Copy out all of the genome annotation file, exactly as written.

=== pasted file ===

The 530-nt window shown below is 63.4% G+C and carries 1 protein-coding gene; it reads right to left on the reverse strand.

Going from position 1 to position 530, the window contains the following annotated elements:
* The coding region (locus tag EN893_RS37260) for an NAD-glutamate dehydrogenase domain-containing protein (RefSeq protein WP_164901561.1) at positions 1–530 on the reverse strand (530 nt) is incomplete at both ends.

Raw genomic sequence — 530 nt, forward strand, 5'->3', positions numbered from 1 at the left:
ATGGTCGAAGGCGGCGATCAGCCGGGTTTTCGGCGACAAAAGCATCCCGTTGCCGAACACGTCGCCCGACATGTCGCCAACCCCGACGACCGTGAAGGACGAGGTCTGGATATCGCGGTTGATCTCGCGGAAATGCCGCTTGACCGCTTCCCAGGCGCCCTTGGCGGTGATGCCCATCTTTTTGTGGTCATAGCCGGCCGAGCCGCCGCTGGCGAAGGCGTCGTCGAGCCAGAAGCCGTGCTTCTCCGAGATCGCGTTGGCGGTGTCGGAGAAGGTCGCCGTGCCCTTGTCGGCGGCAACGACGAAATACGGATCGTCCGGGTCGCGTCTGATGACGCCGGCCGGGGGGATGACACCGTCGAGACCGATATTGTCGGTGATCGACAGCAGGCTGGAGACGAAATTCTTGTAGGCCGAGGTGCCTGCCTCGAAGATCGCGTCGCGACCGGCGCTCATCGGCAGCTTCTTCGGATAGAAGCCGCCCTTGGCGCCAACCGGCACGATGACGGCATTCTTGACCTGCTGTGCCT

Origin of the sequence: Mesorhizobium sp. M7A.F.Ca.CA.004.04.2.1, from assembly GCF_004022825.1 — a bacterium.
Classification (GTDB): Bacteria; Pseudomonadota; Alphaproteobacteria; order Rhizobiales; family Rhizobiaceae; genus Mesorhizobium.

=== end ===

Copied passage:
The 530-nt window shown below is 63.4% G+C and carries 1 protein-coding gene; it reads right to left on the reverse strand.

Going from position 1 to position 530, the window contains the following annotated elements:
* The coding region (locus tag EN893_RS37260) for an NAD-glutamate dehydrogenase domain-containing protein (RefSeq protein WP_164901561.1) at positions 1–530 on the reverse strand (530 nt) is incomplete at both ends.

Raw genomic sequence — 530 nt, forward strand, 5'->3', positions numbered from 1 at the left:
ATGGTCGAAGGCGGCGATCAGCCGGGTTTTCGGCGACAAAAGCATCCCGTTGCCGAACACGTCGCCCGACATGTCGCCAACCCCGACGACCGTGAAGGACGAGGTCTGGATATCGCGGTTGATCTCGCGGAAATGCCGCTTGACCGCTTCCCAGGCGCCCTTGGCGGTGATGCCCATCTTTTTGTGGTCATAGCCGGCCGAGCCGCCGCTGGCGAAGGCGTCGTCGAGCCAGAAGCCGTGCTTCTCCGAGATCGCGTTGGCGGTGTCGGAGAAGGTCGCCGTGCCCTTGTCGGCGGCAACGACGAAATACGGATCGTCCGGGTCGCGTCTGATGACGCCGGCCGGGGGGATGACACCGTCGAGACCGATATTGTCGGTGATCGACAGCAGGCTGGAGACGAAATTCTTGTAGGCCGAGGTGCCTGCCTCGAAGATCGCGTCGCGACCGGCGCTCATCGGCAGCTTCTTCGGATAGAAGCCGCCCTTGGCGCCAACCGGCACGATGACGGCATTCTTGACCTGCTGTGCCT

Origin of the sequence: Mesorhizobium sp. M7A.F.Ca.CA.004.04.2.1, from assembly GCF_004022825.1 — a bacterium.
Classification (GTDB): Bacteria; Pseudomonadota; Alphaproteobacteria; order Rhizobiales; family Rhizobiaceae; genus Mesorhizobium.